Safety switches are designed to minimise the chance of person receiving a fatal electric shock. Many Queensland homes either don’t have a safety switch at all or if they do, then it only protects the power circuits. It is recommended that a safety switch is fitted to each individual circuit in your home, including all power point, light, pool, air conditioning, oven and hot water circuits. The easiest way to see what level of protection you have is to go to your switchboard and push the “T” test button on all of your safety switches. Anything that will still operate when the safety switches are all in the “off” position is not protected by a safety switch.
How does a safety switch work?
A safety switch is another name for a Residual Current Device (RCD). A safety switch monitors the flow of electricity in a circuit. Under normal circumstances the amount of electrical current that flows to an appliance from the switchboard via the active conductor should be equal to the amount of electrical current that returns to the switchboard from the appliance via the neutral conductor. When someone receives an electric shock, electricity will flow through their body to the ground causing the flow of electricity in the circuit to become out of balance. When the current in a circuit becomes out of balance a safety switch will switch off the supply of electricity in as little as 30 milliseconds (0.03 seconds).
What is the difference between a safety switch and a circuit breaker?
A safety switch should not be confused with a circuit breaker. A safety switch will have a test “T” button on it. Circuit breakers are designed to protect the electrical wiring and appliances in your home in the event of an overload or a short circuit. They will not protect you from being electrocuted.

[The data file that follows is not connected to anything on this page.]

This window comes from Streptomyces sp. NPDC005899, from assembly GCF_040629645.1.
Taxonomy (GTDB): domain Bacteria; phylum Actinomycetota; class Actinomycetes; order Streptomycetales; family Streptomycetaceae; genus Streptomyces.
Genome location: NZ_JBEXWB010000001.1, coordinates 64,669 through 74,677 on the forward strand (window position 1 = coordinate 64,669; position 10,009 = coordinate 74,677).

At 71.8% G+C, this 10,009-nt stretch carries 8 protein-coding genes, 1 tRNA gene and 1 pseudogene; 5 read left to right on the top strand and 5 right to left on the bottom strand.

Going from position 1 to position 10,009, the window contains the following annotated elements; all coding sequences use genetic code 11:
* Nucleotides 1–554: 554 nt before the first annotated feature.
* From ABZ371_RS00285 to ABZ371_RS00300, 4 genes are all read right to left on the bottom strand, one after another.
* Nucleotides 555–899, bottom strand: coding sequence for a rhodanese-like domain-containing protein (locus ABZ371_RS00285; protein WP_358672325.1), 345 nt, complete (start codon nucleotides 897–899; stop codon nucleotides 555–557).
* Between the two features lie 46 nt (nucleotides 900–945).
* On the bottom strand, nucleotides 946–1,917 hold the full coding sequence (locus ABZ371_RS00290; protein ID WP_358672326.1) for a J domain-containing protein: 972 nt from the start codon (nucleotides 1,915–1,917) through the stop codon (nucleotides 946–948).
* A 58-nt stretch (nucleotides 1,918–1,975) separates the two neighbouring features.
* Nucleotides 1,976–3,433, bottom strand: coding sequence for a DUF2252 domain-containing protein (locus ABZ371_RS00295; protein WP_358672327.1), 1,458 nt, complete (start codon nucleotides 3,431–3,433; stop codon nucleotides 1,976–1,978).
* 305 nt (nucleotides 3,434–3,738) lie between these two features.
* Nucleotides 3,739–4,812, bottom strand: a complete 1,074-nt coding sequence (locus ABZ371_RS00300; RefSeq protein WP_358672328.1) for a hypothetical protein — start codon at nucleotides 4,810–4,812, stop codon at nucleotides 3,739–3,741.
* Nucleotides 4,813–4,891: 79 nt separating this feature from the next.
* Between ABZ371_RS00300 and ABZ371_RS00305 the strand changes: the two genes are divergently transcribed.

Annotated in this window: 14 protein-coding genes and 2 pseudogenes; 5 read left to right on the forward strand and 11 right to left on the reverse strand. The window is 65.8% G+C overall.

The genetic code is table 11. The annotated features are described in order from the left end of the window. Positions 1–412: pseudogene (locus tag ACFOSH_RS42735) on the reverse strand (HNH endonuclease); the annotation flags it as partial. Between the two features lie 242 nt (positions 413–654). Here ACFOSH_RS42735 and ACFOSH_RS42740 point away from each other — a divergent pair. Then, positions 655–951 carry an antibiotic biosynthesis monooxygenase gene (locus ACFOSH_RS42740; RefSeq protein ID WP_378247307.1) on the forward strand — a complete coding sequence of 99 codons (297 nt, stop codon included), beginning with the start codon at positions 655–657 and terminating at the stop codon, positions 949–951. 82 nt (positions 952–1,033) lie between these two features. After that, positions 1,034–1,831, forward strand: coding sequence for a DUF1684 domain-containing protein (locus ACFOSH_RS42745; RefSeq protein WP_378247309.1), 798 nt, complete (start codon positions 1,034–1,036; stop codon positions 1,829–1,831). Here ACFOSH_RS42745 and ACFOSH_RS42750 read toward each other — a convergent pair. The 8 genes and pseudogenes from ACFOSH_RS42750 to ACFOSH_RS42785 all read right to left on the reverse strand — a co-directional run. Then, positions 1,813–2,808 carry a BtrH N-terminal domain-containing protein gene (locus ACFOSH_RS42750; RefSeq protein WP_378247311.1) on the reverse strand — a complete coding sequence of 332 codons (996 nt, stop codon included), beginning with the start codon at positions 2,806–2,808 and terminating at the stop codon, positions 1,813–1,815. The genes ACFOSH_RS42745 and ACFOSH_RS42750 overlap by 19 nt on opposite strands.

How do I test my safety switch?
It is recommended that you test to see if your safety switch is operating correctly every 3 months. An easy way to remember is if you do this each time you receive your quarterly power bill. To do this you simply go to your switchboard and push the test “T” button on each safety switch. The safety switch should trip instantaneously. To reset the safety switch push the lever back up into the on position. On some safety switches you will have to rotate the lever clockwise to turn it back on.
My safety switch is tripping. What shall I do?
If your safety switch trips you should have the circuits tested by an electrician to ensure that they are safe. Safety switches will trip for a variety of reasons including excess moisture, mechanical damage to cables and appliances, poor cable insulation, and damage resulting from rodents like rats. Having a safety switch is not an excuse to do your own electrical wiring. Any electrical wiring should always be done by a licensed electrician at all times.
If you are not sure if your home is fully protected or your safety switch is tripping please contact us to arrange an inspection.
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